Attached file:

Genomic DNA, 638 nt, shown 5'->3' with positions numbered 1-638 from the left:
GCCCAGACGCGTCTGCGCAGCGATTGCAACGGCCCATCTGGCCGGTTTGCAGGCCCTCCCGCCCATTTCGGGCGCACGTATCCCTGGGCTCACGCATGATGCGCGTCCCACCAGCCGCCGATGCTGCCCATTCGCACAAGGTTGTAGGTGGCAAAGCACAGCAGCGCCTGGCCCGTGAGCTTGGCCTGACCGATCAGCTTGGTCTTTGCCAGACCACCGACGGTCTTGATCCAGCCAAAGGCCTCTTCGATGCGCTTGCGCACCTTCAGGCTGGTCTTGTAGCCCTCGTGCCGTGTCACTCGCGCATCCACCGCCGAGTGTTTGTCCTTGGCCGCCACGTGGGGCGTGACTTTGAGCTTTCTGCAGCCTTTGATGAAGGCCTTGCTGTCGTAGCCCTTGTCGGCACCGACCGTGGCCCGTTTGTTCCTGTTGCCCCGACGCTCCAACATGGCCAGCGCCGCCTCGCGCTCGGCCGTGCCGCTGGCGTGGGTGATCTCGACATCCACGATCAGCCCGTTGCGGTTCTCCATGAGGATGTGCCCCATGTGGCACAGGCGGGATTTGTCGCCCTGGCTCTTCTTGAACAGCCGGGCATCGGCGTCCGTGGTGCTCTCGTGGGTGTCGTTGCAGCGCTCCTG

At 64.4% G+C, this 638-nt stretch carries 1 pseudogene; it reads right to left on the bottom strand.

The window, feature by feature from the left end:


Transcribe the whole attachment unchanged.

Genomic DNA, 638 nt, shown 5'->3' with positions numbered 1-638 from the left:
GCCCAGACGCGTCTGCGCAGCGATTGCAACGGCCCATCTGGCCGGTTTGCAGGCCCTCCCGCCCATTTCGGGCGCACGTATCCCTGGGCTCACGCATGATGCGCGTCCCACCAGCCGCCGATGCTGCCCATTCGCACAAGGTTGTAGGTGGCAAAGCACAGCAGCGCCTGGCCCGTGAGCTTGGCCTGACCGATCAGCTTGGTCTTTGCCAGACCACCGACGGTCTTGATCCAGCCAAAGGCCTCTTCGATGCGCTTGCGCACCTTCAGGCTGGTCTTGTAGCCCTCGTGCCGTGTCACTCGCGCATCCACCGCCGAGTGTTTGTCCTTGGCCGCCACGTGGGGCGTGACTTTGAGCTTTCTGCAGCCTTTGATGAAGGCCTTGCTGTCGTAGCCCTTGTCGGCACCGACCGTGGCCCGTTTGTTCCTGTTGCCCCGACGCTCCAACATGGCCAGCGCCGCCTCGCGCTCGGCCGTGCCGCTGGCGTGGGTGATCTCGACATCCACGATCAGCCCGTTGCGGTTCTCCATGAGGATGTGCCCCATGTGGCACAGGCGGGATTTGTCGCCCTGGCTCTTCTTGAACAGCCGGGCATCGGCGTCCGTGGTGCTCTCGTGGGTGTCGTTGCAGCGCTCCTG

At 64.4% G+C, this 638-nt stretch carries 1 pseudogene; it reads right to left on the bottom strand.

The window, feature by feature from the left end: